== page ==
Manager's Agenda #17. A communication transmitted from Richard C. Rossi, City Manager, relative to the appointment of the following persons as members of the Cambridge Commission for Persons with Disabilities for a term of three years, effective Sept 12, 2016: Katie Ashwill Allen, Stelios Gragoudas, Mike Langlois, Luis Loya and Julie Miller
Appointments by the City Council:
Order #11. Reappointment of James Monagle as City Auditor. Mayor Simmons
Order #12. Reappointment of Donna P. Lopez as City Clerk. Mayor Simmons
Two of my favorite people in City government. The City Council gets to appoint the City Manager, the City Auditor, and the City Clerk (and by recent tradition, the Deputy City Clerk). The Really Big Question is whether the City Council will meet its proposed date of Sept 26 to appoint the next City Manager. That's just two weeks from now. In the meantime, congratulations to Jim and Donna (assuming their unanimous reappointment).
Buildings, architecture, and historic preservation:
Manager's Agenda #8. A communication transmitted from Richard C. Rossi, City Manager, relative to the final Landmark Designation Report for the Ivory Sands House at 145 Elm Street and the Cambridge Historical Commission's recommendation.
Order #18. That the City Manager is requested to direct the Historical Commission to produce a new status report that reviews the Harvard Square Conservation District’s effectiveness since 2005, and that considers whether new zoning regulations may be necessary to fulfill the community’s goals. Councillor Devereux, Councillor Carlone
My guess is that this is motivated by a combination of Curious George, the Kiosk, and, of course, some really problematic property owners who don't understand the value of keeping good long-term commercial tenants.
Unfinished Business #10. A proposed amendment to the Ordinance entitled "Zoning Ordinance of the City of Cambridge" as amended by the Planning Board recommendation to expand the requirements of the North Massachusetts Avenue Sub-district (Section 20.110) applicable generally within the portions of the Massachusetts Avenue Overlay District (MAOD) zoned Business A-2 (BA-2). The question comes on passing to be ordained on or after Aug 15, 2016. Planning Board hearing was held June 21, 2016. Petition expires Sept 20, 2016.
Order #19. Zoning Changes for Medical Marijuana Dispensaries. Vice Mayor McGovern, Councillor Cheung, Councillor Carlone
Committee Report #3. A communication was received from Donna P. Lopez, City Clerk, transmitting a report from Councillor Dennis J. Carlone and Councillor Leland Cheung, Co-Chairs of the Ordinance Committee, for a public hearing held on Aug 31, 2016 on a zoning petition by Healthy Pharms, Inc., to amend Section 20.700 Medical Marijuana Overlay Districts by creating an additional Medical Marijuana Overlay District (MMD-4). The new MMD-4 District would be coterminous with the Business B and Office 3 Districts that are within the Harvard Square Overlay District. The petition would also establish as criteria specific to the MMD-4 District that permissible dispensaries must be retail only (with no cultivation), must be set back from the sidewalk by a minimum of 15 feet and be appropriately shielded from public view, must be less than 10,000 square feet in size, are preferably located in areas with access to pedestrian and public transportation, and may be 250 feet, instead of the standard 500 feet, distant from a school, daycare center, preschool or afterschool facility or any facility in which children commonly congregate, or closer only if it is determined by the Planning Board to be sufficiently buffered such that users will not be adversely impacted by the operation of the dispensary.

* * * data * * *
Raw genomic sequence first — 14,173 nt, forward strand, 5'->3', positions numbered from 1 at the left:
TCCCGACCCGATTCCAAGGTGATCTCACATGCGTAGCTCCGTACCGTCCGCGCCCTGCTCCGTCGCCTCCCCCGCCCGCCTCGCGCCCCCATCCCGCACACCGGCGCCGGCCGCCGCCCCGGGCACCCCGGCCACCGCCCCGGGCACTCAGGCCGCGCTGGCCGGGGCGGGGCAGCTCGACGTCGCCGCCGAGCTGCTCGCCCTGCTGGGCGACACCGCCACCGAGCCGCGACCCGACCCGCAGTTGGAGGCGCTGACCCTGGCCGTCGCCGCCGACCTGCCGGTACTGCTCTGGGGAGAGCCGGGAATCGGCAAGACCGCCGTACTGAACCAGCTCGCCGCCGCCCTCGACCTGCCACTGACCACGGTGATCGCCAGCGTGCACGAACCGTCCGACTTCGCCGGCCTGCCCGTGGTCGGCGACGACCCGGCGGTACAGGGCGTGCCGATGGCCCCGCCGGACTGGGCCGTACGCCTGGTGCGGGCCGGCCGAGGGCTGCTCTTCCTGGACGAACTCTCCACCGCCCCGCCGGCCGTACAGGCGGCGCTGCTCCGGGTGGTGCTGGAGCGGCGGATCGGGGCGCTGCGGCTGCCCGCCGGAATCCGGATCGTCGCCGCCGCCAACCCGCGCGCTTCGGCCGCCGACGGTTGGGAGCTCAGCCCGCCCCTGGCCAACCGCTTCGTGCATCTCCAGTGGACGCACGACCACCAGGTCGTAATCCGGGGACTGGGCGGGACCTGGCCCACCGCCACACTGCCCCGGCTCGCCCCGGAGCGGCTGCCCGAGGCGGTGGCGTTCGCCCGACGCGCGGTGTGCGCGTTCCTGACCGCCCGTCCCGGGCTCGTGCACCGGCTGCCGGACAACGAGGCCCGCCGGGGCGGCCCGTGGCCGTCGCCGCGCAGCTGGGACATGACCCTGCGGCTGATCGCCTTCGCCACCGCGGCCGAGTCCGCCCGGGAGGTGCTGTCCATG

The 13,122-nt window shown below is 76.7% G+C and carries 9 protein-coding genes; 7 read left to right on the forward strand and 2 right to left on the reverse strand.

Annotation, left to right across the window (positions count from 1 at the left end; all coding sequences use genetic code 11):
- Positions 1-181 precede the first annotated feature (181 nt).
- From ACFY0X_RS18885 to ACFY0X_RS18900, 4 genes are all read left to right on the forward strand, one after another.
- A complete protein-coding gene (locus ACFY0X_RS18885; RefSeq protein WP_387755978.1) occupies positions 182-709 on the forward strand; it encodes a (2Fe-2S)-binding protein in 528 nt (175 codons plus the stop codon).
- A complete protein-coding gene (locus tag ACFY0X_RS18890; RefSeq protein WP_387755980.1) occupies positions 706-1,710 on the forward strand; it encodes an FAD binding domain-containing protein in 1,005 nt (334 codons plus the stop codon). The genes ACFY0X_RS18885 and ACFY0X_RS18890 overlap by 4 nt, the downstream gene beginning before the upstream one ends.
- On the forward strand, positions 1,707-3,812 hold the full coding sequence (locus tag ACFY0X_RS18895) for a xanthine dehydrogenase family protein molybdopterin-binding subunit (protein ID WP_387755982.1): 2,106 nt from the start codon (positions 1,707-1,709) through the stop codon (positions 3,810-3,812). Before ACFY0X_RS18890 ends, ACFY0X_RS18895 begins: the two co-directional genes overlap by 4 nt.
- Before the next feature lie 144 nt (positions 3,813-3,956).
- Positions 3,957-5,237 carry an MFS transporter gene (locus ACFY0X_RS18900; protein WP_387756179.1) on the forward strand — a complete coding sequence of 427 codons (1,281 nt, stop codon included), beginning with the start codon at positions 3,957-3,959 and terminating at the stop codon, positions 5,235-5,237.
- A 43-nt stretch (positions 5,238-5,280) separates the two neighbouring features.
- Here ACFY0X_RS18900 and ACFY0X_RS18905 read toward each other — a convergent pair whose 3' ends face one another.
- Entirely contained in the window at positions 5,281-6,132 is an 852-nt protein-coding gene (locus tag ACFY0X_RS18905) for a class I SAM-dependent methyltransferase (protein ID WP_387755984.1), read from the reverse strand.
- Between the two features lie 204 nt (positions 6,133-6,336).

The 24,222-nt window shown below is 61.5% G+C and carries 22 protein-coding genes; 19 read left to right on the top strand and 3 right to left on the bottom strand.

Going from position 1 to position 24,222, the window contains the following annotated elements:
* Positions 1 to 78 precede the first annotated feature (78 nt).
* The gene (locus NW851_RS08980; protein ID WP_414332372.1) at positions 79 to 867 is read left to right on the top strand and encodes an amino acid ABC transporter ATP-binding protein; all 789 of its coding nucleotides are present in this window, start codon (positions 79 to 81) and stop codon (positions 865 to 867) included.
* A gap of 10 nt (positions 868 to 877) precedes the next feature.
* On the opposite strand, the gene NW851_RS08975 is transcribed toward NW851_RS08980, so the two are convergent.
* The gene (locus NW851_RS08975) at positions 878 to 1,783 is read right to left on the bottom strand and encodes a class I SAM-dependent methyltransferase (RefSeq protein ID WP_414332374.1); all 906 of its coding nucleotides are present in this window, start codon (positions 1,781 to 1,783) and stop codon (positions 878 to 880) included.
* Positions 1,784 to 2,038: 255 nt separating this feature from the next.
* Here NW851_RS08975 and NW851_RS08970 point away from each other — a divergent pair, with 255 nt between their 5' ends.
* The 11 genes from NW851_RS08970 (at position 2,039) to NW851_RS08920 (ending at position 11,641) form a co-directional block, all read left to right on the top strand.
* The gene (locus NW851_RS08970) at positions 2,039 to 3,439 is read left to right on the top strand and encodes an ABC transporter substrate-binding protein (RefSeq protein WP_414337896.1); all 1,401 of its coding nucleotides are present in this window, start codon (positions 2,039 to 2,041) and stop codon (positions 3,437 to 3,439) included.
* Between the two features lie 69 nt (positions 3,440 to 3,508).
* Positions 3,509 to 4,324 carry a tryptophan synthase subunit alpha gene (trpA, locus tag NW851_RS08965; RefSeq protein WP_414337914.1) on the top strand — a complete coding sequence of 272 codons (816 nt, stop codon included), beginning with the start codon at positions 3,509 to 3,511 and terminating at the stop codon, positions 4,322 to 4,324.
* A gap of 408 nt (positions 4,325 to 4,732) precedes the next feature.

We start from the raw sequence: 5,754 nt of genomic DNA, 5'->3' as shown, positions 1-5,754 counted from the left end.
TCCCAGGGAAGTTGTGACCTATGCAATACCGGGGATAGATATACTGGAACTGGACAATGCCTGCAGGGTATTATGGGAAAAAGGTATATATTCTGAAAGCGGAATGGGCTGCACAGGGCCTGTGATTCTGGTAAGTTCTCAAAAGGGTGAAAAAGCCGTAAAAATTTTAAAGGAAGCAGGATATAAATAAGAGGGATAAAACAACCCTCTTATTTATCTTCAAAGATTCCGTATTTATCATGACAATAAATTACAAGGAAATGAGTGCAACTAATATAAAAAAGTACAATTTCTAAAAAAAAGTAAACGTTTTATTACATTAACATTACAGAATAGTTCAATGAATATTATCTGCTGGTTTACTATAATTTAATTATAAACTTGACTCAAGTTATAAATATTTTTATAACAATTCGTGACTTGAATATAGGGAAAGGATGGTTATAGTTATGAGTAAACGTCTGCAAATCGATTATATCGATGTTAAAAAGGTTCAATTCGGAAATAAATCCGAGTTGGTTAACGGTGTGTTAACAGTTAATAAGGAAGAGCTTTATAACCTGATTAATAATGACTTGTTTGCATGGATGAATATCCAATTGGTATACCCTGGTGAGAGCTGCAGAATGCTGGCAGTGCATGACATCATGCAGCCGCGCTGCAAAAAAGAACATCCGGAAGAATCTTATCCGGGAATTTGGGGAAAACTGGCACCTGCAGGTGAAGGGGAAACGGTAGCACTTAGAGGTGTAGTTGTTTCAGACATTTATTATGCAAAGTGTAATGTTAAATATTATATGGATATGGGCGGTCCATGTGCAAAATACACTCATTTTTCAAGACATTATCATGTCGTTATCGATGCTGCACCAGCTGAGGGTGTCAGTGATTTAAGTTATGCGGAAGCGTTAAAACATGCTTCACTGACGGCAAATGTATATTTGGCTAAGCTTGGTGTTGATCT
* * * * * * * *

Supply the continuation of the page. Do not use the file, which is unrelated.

Let's hope that the City Council finally figures out that you can't address the siting of marijuana dispensaries by a series of one-off zoning petitions.
Bicycle facilities, speed limits, and punishing drivers for the unpardonable sin of owning a motor vehicle:
Order #20. That the Transportation and Public Utilities Committee be and hereby is requested to hold a hearing to discuss how City staff review use of bike infrastructure to determine what works, what does not work and what could be improved and to specifically discuss the possibility of making the Western Avenue cycle track a two-direction bike facility. Councillor Kelley, Vice Mayor McGovern, Councillor Maher